OWASP recommends DOMPurify or the Sanitizer API for HTML sanitization.

DOMPurify Sanitizer

By default, DOMPurify removes all clobbering collisions with built-in APIs and properties (using the enabled-by-default SANITIZE_DOM configuration option). ]

To be protected against clobbering of custom variables and properties as well, you need to enable the SANITIZE_NAMED_PROPS config:

var clean = DOMPurify.sanitize(dirty, {SANITIZE_NAMED_PROPS: true});

This would isolate the namespace of named properties and JavaScript variables by prefixing them with user-content- string.

Sanitizer API

The new browser-built-in Sanitizer API does not prevent DOM Clobbering it its default setting, but can be configured to remove named properties:

const sanitizerInstance = new Sanitizer({
  blockAttributes: [
    {'name': 'id', elements: '*'},
    {'name': 'name', elements: '*'}
containerDOMElement.setHTML(input, {sanitizer: sanitizerInstance});

#2: Content-Security Policy

Content-Security Policy (CSP) is a set of rules that tell the browser which resources are allowed to be loaded on a web page. By restricting the sources of JavaScript files (e.g., with the script-src directive), CSP can prevent malicious code from being injected into the page.

Note: CSP can only mitigate some varints of DOM clobbering attacks, such as when attackers attempt to load new scripts by clobbering script sources, but not when already-present code can be abused for code execution, e.g., clobbering the parameters of code evaluation constructs like eval().

#3: Freezing Sensitive DOM Objects

A simple way to mitigate DOM Clobbering against individual objects could be to freeze sensitive DOM objects and their properties, e.g., via Object.freeze() method.

Note: Freezing object properties prevents them from being overwritten by named DOM elements. But, determining all objects and object properties that need to be frozen may be not be easy, limiting the usefulness of this approach.

Secure Coding Guidelines

DOM Clobbering can be avoided by defensive programming and adhering to a few coding patterns and guidelines.

#4: Validate All Inputs to DOM Tree

Before inserting any markup into the webpage’s DOM tree, sanitize id and name attributes (see HTML sanitization).

#5: Use Explicit Variable Declarations

When initializing varibles, always use a variable declarator like var, let or const, which prevents clobbering of the variable.

Note: Declaring a variable with let does not create a property on window, unlike var. Therefore, window.VARNAME can still be clobbered (assuming VARNAME is the name of the variable).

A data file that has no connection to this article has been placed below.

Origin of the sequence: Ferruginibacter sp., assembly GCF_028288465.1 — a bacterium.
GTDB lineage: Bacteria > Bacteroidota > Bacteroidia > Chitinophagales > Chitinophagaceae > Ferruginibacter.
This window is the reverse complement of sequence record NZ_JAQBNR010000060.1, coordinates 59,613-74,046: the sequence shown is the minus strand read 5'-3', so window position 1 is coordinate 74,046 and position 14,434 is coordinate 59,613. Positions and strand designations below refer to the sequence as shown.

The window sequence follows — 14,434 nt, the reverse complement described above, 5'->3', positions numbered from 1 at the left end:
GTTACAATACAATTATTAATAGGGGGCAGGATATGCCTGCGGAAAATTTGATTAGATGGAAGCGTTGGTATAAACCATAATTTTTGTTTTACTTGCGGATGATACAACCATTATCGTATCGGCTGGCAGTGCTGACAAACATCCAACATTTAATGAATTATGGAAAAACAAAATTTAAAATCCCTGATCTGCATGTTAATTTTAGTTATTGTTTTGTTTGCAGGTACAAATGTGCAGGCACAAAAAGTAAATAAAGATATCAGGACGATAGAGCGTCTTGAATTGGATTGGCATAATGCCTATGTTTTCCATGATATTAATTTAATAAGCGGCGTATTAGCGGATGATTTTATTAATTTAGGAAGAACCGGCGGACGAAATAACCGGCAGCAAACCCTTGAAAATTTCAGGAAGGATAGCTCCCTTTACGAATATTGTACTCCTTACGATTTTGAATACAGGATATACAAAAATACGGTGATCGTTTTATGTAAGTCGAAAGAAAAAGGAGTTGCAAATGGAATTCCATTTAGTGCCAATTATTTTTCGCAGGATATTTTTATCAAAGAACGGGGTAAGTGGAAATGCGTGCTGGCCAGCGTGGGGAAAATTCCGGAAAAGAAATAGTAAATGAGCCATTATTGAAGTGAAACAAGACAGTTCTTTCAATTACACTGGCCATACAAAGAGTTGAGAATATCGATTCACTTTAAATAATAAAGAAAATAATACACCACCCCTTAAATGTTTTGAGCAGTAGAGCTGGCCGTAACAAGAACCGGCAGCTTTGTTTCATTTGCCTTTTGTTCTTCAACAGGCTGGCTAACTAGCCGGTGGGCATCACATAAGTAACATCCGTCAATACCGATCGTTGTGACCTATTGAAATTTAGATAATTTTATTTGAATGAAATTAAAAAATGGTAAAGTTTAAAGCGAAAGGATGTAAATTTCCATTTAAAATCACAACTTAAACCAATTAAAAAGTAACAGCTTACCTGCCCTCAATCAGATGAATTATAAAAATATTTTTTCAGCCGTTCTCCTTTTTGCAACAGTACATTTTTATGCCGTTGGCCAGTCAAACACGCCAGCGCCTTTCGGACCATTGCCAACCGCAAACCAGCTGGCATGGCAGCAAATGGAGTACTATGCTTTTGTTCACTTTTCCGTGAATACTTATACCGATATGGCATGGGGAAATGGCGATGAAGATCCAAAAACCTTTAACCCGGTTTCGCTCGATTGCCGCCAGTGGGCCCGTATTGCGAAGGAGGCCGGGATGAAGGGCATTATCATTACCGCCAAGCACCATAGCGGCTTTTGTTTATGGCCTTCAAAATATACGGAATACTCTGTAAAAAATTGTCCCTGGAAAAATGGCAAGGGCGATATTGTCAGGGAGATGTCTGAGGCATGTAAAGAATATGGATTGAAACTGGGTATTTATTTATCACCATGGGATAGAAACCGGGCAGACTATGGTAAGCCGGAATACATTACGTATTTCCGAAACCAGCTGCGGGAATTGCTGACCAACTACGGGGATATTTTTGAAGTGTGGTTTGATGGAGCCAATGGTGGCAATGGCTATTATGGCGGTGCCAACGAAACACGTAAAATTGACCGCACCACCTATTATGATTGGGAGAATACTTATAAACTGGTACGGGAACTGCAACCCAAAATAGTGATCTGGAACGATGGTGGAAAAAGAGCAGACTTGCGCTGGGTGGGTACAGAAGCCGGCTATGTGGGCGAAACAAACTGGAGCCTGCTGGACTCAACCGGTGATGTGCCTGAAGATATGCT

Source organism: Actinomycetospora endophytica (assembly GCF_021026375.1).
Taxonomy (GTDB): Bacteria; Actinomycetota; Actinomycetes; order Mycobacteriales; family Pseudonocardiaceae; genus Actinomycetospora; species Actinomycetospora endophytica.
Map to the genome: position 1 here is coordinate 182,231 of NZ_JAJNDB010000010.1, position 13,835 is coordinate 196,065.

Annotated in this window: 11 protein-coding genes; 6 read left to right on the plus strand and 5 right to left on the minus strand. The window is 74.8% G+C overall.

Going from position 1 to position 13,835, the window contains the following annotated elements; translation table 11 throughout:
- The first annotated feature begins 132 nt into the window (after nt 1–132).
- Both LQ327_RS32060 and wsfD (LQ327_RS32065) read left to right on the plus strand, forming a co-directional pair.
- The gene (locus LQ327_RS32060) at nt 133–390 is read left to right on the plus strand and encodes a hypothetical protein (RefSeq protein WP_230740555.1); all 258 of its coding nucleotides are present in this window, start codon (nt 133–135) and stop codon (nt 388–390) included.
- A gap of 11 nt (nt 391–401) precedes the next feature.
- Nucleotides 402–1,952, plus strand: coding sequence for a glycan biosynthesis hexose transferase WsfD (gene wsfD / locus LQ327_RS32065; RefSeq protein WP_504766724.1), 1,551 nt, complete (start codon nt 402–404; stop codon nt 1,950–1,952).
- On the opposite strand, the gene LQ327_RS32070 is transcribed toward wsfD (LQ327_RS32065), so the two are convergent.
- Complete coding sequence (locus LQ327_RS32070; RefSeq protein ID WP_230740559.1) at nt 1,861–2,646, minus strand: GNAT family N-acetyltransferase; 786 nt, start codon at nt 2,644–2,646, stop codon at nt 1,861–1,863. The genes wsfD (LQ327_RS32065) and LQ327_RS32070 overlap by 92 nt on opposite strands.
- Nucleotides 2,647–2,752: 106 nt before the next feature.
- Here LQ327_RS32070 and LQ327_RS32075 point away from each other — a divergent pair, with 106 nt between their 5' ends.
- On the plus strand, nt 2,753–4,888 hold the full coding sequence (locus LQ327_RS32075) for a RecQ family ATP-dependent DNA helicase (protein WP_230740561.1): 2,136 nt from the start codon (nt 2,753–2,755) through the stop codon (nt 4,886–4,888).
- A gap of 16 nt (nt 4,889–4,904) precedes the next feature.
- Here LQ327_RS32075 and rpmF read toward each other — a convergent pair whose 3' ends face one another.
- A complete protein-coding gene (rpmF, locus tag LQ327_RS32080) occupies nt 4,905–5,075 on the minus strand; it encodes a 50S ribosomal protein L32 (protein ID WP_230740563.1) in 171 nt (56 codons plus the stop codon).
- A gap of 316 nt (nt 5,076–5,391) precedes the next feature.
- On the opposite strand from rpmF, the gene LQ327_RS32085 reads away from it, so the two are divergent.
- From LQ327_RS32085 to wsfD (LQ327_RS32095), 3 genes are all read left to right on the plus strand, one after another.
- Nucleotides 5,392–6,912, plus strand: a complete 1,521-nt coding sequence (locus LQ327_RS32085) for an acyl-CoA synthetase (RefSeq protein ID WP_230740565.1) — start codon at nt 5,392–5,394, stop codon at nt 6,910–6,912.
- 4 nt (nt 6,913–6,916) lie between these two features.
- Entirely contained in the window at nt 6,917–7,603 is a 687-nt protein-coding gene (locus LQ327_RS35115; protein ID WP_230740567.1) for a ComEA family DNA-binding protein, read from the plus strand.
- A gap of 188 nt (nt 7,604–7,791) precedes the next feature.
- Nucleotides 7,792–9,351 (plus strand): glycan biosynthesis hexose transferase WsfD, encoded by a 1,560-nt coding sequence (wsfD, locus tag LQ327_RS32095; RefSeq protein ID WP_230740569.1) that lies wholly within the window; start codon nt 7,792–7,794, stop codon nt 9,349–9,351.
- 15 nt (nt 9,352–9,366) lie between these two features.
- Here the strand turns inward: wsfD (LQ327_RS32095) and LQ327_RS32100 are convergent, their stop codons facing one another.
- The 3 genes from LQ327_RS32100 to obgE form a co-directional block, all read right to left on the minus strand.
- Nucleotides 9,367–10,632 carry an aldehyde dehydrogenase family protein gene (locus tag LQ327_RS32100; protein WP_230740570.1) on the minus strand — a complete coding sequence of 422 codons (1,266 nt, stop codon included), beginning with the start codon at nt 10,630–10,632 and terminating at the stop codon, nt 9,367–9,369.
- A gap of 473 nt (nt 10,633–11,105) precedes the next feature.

#6: Do Not Use Document and Window for Global Variables

Avoid using objects like document and window for storing global variables, because they can be easily manipulated. (see, e.g., here).

#7: Do Not Trust Document Built-in APIs Before Validation

Document properties, including built-in ones, are always overshadowed by DOM Clobbering, even right after they are assigned a value.

Hint: This is due to the so-called named property visibility algorithm, where named HTML element references come before lookups of built-in APIs and other attributes on document.

#8: Enforce Type Checking

Always check the type of Document and Window properties before using them in sensitive operations, e.g., using the instance of operator.

Hint: When an object is clobbered, it would refer to an HTMLElement instance, which may not be the expected type.

#9: Use Strict Mode

Use strict mode to prevent unintended global variable creation, and to raise an error when read-only properties are attempted to be over-written.

#10: Apply Browser Feature Detection

Instead of relying on browser-specific features or properties, use feature detection to determine whether a feature is supported before using it. This can help prevent errors and DOM Clobberng that might arise when using those features in unsupported browsers.

Hint: Unsupported feature APIs can act as an undefined variable/property in unsupported browsers, making them clobberable.

#11: Limit Variables to Local Scope

Global variables are more prone to being overwritten by DOM Clobberng. Whenever possible, use local variables and object properties.

#12: Use Unique Variable Names In Production

Using unique variable names may help prevent naming collisions that could lead to accidental overwrites.

#13: Use Object-oriented Programming Techniques like Encapsulation

Encapsulating variables and functions within objects or classes can help prevent them from being overwritten. By making them private, they cannot be accessed from outside the object, making them less prone to DOM Clobbering.